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UNION AND PLAYERS HIT THE STREETS TO DEFEND SPREWELL
Published December 8, 1997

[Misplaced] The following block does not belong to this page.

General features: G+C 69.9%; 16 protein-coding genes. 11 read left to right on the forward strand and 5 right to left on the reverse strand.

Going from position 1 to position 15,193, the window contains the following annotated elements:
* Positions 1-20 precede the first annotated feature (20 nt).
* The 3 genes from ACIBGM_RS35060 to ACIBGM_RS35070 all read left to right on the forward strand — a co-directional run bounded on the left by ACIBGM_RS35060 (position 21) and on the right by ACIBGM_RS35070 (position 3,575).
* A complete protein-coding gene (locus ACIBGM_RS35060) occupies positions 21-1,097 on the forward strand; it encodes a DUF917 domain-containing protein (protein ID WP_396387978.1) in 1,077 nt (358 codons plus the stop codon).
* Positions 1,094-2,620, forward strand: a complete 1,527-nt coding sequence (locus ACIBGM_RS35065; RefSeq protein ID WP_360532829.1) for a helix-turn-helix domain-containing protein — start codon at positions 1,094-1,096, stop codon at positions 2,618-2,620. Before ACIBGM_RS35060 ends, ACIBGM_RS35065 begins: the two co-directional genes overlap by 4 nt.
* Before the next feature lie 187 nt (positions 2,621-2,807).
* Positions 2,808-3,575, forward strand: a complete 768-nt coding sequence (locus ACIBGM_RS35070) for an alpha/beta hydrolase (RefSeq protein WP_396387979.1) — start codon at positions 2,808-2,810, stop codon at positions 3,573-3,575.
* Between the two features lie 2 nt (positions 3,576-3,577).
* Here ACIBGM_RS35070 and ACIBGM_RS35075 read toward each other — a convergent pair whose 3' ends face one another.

Latrell Sprewell's contract termination by the Warriors and his one-year suspension by the NBA dominated much of the weekend media. It was the subject of both NBC's "Meet The Press" and ABC's "This Week" on Sunday. Sprewell's agent, Arn Tellem, was the lead guest on ABC's "This Week," along with John Feinstein and Walt Frazier. ABC's Sam Donaldson said that NBA Commissioner David Stern and "many owners" declined the invitation to appear on the show. Tellem, asked if race had anything to do with the outcome of the incident: "I think when you look at it -- I don't think the issue of race can be ignored. ... I think it must be looked into." Tellem said that while he has spoken with Johnnie Cochran, Cochran has yet to be hired to advise the Sprewell camp. Tellem: "[T]he NBA has a serious fairness problem. The penalty imposed on Latrell is outrageous in my opinion, and it exceeds all bounds of any precedent ever in the history of sports. And they did this ... ignoring his due process rights." Tellem, asked by George Will if the NBA had a "separate agenda" with the suspension: "[W]ith the league it is clear that we are heading into a summer where there could be a reopening of the labor agreement by the commissioner, and there is no doubt in my mind that they are trying to assert all power everywhere to show their strength before they go into the labor negotiations" (ABC, 12/7). HUNTER TALKS: On "Meet the Press," NBPA Exec Dir Billy Hunter spoke to NBC's Tim Russert. Asked if this was a race issue, Hunter said, "I don't think that's the issue at all. ... [Y]ou've got a league that's predominately black, and you've got an administration that's predominately white. So I think if there are individuals who wish to read the race card or race issue into it, they can do that. But I haven't found any evidence of that." Hunter, on the suspension: "[T]here's a public outcry, at least a concern of the public, that things are sort of getting out of control, and I think the league had to demonstrate that, one, they are in control. But more importantly, I think that the league is posturing, because there's a strong possibility that the current [CBA] is going to be blown up." Asked if he was concerned about his players' behavior, Hunter said, "Well, I'm concerned about the behavior of my players, but I think that the acts of a few are reflective of the same kinds of things that we see in society." Russert also questioned Hunter on the NBPA's position on the league's drug policy (NBC, 12/7). ONE-ON-ONE: Hunter, on Stern: "He tends in many instances to play to the public. I think that he was driven to take the action that he has taken, simply because of the response of the media" ("This Week in the NBA," CNN, 12/7). OP-ED: NBPA VP Charles Smith wrote an op-ed in Sunday's N.Y. DAILY NEWS under the header, "Standing Up For Latrell." He argued that the Sprewell matter could have been better dealt with had the Warriors resolved the issue themselves, "but once the league got involved, the stakes were raised, the PR machine was cranked up and the muscles were flexed." Smith noted the public now looks at Sprewell as "a thug," and added, "Maybe he doesn't have the corporate look, and maybe the NBA would have him shave and cut his braids, but a thug? ... The league has even used Latrell in marketing things toward children and communities. If he's such a bad guy, why would they do that?" (N.Y. DAILY NEWS, 12/8).